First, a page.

Adhil Shetty was working as a management consultant with Deloitte in New York City in 2007. This was just after things were settling down in India after the big Dotcom bust. It was around this time that the idea of BankBazaar.com was first discussed. Despite the warning signs from the Dotcom doom of early 2000s, Shetty says, “I thought the idea was exciting and had potential. So, we took the leap of faith and incorporated the start-up in 2008 and by the middle of that year we launched the first variant of BankBazaar.com."
Back then the product was mainly personal finance content and how to choose from the products on the market. Unlike today when digital KYC is the norm, when they started out their operations had a digital as well as physical aspect to it. “While our products were sold online the KYC had be done physically. Someone actually had to meet the customer and have the documents signed and verified,” Shetty recalls.
Shetty considers Infosys co-founder Nandan Nilekani, his role model, after he met him during a lecture being delivered by one of his professors and the two stay in touch. Nilekani even commented on Shetty's just published book The Bee, The Beetle and The Money Bug, which he co-wrote with BankBazaar’s communications head and former sports journalist AR Hemant.
Shetty, who holds a masters in international relations from Columbia University, tells Lounge how much there is to learn from Nilekani, how he enjoys making his own coffee in the morning, and why starting his day by stating his aspiration and ambition helps him being productive.
Nandan Nilekani is my role model. There is so much that I can learn from him in terms of how he has contributed to society as an entrepreneur and a policy-maker on Aadhaar. He mentioned me in his book talking about BankBazaar’s work in digital KYC. He also recently commented on my new book, The Bee, The Beetle and The Money Bug.
I learned from [Nandan] Nilekani that there is more to a full life than personal achievement. One can contribute to the world as an entrepreneur doing innovative work, as a policy-maker enabling an entire digital eco-system and by helping others.
A mentor is someone who shares from their own failures and successes which can help others to face challenges. At work, mentoring is actively listening and sharing my own ups and downs which can potentially offer guidance to my colleagues to overcome their obstacles.
I wake at 7:15 am to get my daughter ready for school. We start by playing the song Let It Go while she gets ready as she loves Elsa [from Frozen]. Once she leaves I do a 45-minute workout. Then I make myself a hand-crafted cappuccino — grind the beans and extract an espresso — over breakfast and then get to work.
I re-started daily meditation. It helps me stay calmer during stressful situations. It helps me control the constant chatter we have in our mind by helping me realise that the 50,000 thoughts we have per day do not need to crowd out our mind space and take our focus away from our ambition and aspiration.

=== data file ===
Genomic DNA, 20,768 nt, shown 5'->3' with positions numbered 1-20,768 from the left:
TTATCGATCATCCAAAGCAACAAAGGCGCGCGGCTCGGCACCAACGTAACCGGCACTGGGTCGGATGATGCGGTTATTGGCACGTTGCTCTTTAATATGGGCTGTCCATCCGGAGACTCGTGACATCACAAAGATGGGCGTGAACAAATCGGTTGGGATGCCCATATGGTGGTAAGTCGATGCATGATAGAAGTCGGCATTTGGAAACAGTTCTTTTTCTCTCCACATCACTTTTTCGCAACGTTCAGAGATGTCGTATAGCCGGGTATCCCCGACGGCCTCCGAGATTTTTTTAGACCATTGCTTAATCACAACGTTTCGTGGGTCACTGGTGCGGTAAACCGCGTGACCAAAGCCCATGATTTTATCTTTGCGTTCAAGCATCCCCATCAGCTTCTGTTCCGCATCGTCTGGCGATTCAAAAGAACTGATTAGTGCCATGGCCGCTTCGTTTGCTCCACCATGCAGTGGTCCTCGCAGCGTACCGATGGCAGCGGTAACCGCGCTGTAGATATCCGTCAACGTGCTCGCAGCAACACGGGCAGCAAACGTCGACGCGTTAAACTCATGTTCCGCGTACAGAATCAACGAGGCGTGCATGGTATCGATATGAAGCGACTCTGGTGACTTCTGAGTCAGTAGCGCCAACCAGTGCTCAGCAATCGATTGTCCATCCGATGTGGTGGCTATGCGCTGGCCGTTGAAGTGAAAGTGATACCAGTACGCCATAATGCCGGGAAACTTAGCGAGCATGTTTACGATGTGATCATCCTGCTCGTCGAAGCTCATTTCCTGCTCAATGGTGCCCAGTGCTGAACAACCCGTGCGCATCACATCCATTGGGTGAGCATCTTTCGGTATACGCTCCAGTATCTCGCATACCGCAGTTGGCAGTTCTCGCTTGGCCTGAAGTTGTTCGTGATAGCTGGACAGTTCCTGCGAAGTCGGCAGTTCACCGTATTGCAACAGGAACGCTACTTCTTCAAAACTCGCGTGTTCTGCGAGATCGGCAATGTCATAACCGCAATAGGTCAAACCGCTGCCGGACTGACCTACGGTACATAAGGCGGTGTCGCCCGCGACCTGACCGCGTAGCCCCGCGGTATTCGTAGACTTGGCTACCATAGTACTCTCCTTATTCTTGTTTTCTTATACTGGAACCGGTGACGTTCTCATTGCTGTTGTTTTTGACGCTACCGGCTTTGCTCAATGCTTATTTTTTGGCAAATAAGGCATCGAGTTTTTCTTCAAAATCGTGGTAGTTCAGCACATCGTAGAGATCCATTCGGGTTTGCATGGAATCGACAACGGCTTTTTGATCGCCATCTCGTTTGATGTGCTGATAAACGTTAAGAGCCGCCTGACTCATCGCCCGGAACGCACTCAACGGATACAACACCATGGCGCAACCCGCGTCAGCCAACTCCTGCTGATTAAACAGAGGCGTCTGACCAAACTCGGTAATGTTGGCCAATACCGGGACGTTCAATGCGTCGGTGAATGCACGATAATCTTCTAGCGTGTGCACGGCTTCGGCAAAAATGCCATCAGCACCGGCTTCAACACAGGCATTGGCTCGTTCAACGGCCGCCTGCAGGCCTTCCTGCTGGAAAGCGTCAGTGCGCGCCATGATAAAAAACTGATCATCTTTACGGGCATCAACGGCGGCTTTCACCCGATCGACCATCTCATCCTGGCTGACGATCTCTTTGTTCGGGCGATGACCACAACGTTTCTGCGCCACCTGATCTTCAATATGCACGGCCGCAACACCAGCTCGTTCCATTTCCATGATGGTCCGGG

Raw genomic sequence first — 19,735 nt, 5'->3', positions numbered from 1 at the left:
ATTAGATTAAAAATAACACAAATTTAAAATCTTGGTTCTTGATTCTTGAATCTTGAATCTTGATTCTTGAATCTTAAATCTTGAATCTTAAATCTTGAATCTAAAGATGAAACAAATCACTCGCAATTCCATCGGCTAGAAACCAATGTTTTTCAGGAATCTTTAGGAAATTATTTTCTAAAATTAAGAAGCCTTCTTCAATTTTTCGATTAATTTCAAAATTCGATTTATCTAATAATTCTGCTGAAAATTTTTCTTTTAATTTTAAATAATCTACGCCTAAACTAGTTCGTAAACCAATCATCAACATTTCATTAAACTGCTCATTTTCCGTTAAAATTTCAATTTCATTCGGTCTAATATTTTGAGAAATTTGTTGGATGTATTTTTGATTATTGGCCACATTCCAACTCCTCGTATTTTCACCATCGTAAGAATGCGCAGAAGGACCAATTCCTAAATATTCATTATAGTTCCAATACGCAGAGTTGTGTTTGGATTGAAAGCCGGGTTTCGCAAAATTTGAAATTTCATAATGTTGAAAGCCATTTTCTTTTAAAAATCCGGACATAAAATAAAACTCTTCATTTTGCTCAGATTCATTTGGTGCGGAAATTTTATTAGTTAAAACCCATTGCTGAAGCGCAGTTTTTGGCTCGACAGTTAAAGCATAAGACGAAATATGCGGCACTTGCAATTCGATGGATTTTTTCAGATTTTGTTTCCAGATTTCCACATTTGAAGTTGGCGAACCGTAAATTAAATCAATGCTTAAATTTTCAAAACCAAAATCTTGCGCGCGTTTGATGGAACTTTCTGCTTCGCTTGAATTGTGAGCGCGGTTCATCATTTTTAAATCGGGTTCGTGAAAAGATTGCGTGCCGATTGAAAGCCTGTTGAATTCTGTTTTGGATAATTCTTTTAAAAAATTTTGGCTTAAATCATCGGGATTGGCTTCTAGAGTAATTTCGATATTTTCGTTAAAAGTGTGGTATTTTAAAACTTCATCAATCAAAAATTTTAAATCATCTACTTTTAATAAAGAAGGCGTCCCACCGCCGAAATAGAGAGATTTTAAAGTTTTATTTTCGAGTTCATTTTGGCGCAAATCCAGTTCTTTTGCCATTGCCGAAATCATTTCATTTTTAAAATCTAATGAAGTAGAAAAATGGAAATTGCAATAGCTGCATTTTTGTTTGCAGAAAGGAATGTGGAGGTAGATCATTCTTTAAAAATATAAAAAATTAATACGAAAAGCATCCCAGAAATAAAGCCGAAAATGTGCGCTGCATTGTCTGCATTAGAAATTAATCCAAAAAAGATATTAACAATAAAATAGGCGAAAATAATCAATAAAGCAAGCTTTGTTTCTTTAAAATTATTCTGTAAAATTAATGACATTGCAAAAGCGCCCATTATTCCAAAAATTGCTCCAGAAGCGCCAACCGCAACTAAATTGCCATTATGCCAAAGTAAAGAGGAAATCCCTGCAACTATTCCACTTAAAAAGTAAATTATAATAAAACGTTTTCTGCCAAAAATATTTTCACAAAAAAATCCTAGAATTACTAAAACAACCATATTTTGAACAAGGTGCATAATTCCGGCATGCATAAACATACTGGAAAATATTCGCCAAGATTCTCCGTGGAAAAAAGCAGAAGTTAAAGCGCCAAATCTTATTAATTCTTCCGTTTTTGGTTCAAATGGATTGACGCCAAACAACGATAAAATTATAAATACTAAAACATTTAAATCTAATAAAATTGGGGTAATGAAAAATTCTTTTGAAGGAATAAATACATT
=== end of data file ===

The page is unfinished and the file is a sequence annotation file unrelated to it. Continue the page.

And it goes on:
On the podcast Think Fast Talk Smart, I enjoyed the episode titled "Feeling nervous? How Anxiety can fuel better communication.” It starts by helping us recognise that anxiety is normal and we cannot control its onset. Instead, we need to accept this human emotion, and use the adrenalin to channel our emotions to tell our well prepared story by understanding the audience, sharing our message and the logical reasoning validating our message.
My wife and I spend a lot of time reading and chatting with our four-year-old daughter. She is into Greek mythology, Mahabharata, and Disney so we make up stories involving Duryodhana, Elsa and Athena. It's a lot of fun and often turns into play acting and is our big unwind in the evening.
Of late I have been working on the productivity principle that I need to start my day by stating my aspiration which does not have a due date and involves helping others, and my ambition which is time-bound and centred on achievement, and how both of these drive my actions on the day. This helps me reduce the distraction and feel that my actions are leading towards my ambition and aspiration.
One needs to consider the interest rate, the processing fee, and the digital convenience available in order to get the right product. It is best to live within one's means and take out a personal loan only if you need it. Borrowers take a personal loan for health insurance co-pay deductible amounts not covered by their insurance policy or for one-time expenses such as a wedding or down payment on an asset.
Credit cards are an aspirational product in India and a secure way to spend money smartly. They can offer significant benefits when dues are paid in time and in full. The features that I enjoy using on my credit cards are no-cost EMIs for electronics and accelerated cash-back rewards for weekly fuel and groceries spends. Other popular features of credit cards are airport lounge access and discounts at multiple merchant outlets which vary month on month. There is also a trend of smart conversion of credit card outstanding to EMI (easy monthly instalments) on the credit card itself via the instant conversion feature offered by leading card issuers. This is an India-specific customer service innovation. These benefits make great sense when one plans one's personal finances and use the right financial products smartly.
Shrenik Avlani is a writer and editor, and the co-author of The Shivfit Way, a book on functional fitness
Monday Motivation is a series featuring founders, business leaders and creative individuals who tell us about the people they look up to and their work ethics.